Author Archives: thewotrblog
World Population Day 2018 theme can help build resilience to climate change and ensure it gets the status of a ‘human right’ By Arjuna Srinidhi The battle for water amidst a growing population and heightened weather variability in India For 29 years, the World Population Day has been celebrated on the 11th of July, to […]
by Sarita Chemburkar Many a little makes a mickle. Each and every drop of water is necessary but its management is not proper. Maharashtra being a semi-arid region the scenario of groundwater is totally different as it plays a significant role in agriculture development and irrigation. This region is dominantly made up of hard rock […]
By Shreya Banerjee In order to deal with the consequences of climate change, the unsustainable nature of conventional agriculture, and the tremendous stress on the world’s limited and rapidly depleting natural resources, various new practices have been coming up in the field of sustainable agriculture. The blog explores the different terminologies that have come up and […]
By Shreya Banerjee On this World Desertification Day, we explore the connection between land degradation and migration Why is migration a problem? Migration is thought of as a major development issue, especially in countries like India, which see a large number of people migrating from rural areas to other rural areas or to various urban […]
Showcasing 9 studies on Vulnerabilities, Resilience and Adaptation “Adaptation Futures is the world’s premier conference on climate change adaptation…This is the first time the conference is held on the African continent. We aim to use this setting to foreground developing country adaptation issues and increase developing world and African participation.” This is the notion behind […]
WOTR urges state and union governments to go beyond ban on single-use plastic bags and bottles, and look at its growing use in agriculture also. This practice, plasticulture, is extensively used in lining of farm ponds, green houses, micro-irrigation (drips and sprinklers) and plastic mulching and can threaten soil health and potentially enter food chain.
This the second blogpost of the series on Water Budgeting in Telangana carried out in 7 Gram Panchayats (GP) of Rangareddy and Nagaurkurnool districts and their neighbouring hamlets. The water budgets of these villages revealed some startling facts. This region has received low rainfall since the past three years, inspite of that, farmers took water intensive crops and livestock production during irrigation. However, the very high water deficit figures that emerged from the calculation shocked all participants.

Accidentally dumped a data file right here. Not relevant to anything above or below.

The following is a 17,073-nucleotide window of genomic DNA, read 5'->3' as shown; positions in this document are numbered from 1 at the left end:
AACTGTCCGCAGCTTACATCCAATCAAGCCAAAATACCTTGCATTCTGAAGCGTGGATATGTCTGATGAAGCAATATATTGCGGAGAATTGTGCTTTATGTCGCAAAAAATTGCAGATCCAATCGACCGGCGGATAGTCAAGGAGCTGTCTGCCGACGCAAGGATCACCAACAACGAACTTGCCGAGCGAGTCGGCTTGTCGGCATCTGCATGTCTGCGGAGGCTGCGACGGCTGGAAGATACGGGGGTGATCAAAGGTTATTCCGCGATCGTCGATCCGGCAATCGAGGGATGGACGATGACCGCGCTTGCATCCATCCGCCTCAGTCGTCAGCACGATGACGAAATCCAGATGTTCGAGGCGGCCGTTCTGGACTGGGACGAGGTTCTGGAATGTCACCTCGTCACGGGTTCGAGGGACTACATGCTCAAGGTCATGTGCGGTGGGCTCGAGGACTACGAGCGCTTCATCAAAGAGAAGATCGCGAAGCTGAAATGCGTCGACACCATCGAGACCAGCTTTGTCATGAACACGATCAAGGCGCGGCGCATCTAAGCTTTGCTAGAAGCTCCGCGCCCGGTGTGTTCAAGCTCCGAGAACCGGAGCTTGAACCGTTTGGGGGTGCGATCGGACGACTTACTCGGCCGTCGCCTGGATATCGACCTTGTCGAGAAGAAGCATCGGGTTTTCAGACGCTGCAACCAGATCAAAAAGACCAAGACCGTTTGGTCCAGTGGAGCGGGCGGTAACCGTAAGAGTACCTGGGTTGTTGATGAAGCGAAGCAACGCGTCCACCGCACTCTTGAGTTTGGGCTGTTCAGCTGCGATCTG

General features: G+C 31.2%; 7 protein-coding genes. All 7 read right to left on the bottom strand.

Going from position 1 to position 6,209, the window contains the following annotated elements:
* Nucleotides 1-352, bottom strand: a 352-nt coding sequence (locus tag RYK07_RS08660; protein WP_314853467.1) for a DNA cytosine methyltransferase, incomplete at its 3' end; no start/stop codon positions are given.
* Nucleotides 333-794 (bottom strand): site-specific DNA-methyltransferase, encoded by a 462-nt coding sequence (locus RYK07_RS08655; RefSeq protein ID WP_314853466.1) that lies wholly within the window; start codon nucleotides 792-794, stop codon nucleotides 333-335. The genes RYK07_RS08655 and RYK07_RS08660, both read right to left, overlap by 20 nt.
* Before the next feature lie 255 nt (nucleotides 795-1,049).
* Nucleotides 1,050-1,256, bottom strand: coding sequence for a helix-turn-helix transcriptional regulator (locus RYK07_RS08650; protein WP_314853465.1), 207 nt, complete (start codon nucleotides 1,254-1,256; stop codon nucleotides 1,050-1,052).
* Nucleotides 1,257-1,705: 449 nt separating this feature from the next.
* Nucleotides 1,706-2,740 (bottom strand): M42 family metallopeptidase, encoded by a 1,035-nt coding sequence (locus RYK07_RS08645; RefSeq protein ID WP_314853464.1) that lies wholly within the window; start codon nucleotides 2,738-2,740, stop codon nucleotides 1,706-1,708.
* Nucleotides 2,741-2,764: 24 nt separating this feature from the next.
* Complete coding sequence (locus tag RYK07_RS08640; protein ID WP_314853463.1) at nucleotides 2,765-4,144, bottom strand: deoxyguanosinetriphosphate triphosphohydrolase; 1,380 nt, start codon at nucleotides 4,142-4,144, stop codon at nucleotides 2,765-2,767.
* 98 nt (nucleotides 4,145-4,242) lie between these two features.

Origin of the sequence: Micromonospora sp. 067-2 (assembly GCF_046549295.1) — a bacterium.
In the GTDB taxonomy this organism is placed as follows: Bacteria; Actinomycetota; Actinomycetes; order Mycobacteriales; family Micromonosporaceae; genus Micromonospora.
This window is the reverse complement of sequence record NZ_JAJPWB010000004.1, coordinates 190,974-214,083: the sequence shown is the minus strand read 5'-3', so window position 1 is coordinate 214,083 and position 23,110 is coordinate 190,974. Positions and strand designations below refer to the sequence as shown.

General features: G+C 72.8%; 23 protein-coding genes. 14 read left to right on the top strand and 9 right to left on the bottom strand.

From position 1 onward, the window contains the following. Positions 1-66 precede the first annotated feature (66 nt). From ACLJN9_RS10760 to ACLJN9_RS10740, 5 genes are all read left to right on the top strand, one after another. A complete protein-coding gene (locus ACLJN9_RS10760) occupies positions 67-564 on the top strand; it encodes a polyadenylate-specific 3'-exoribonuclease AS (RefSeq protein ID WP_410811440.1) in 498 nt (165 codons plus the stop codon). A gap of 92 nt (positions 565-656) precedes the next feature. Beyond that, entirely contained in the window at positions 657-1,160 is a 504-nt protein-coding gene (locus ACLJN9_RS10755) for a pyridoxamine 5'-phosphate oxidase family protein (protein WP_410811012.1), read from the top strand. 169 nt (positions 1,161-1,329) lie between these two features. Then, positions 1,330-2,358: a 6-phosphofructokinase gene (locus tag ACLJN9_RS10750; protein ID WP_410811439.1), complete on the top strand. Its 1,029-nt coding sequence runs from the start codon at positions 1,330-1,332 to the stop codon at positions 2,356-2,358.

With the aim of “co-production of knowledge and learning to stimulate behavioral and institutional change, towards the management of water at village level” workshops were conducted in each GP and their hamlets.he key objectives of the workshop were to understand the following points: a) What is a Water Budget and how a village water budget is calculated?
(b) How to arrive at values for “Water Deficit” and “Water Surplus” at village level?
(c) The need for planning crop production around the water availability and
(d) To understand water wastage due to mismanagement and / or lack of knowledge.
The Water Governance Standard and Certification System is developed to bridge the gap between agrarian communities and the resource agencies. It serves multiple objectives. Its ultimate aim is to develop a system that incentivizes agrarian communities to adopt sustainable water governance practices at local level for assured drinking water and enhanced livelihood opportunities.
Working with WOTR for a considerable amount of time now, I’ve got exposed to the issues surrounding water crisis. I’ve learnt about the impact it has on the day-to-day life of people and the economy of the rural India. Alongside this, I also got acquainted with the collective efforts taken by the rural communities to counter this issue in the support of WOTR team. It has been an overwhelming experience to understand the perception of the rural population towards such problems, while simultaneously witnessing the positively changing ecosystem and economy. By taking all these experiences back to an urban space, where I reside, I have subconsciously become more vigilant towards the use of water. Also, it was shocking to read and discover the data on urban mismanagement, misuse of water and its contribution to depleting water resources and the projected crises of the future. This article is an attempt to put forth my personal experiences and also, appeal to the community around me to contribute and try to halt the fast-rising issue of water crisis.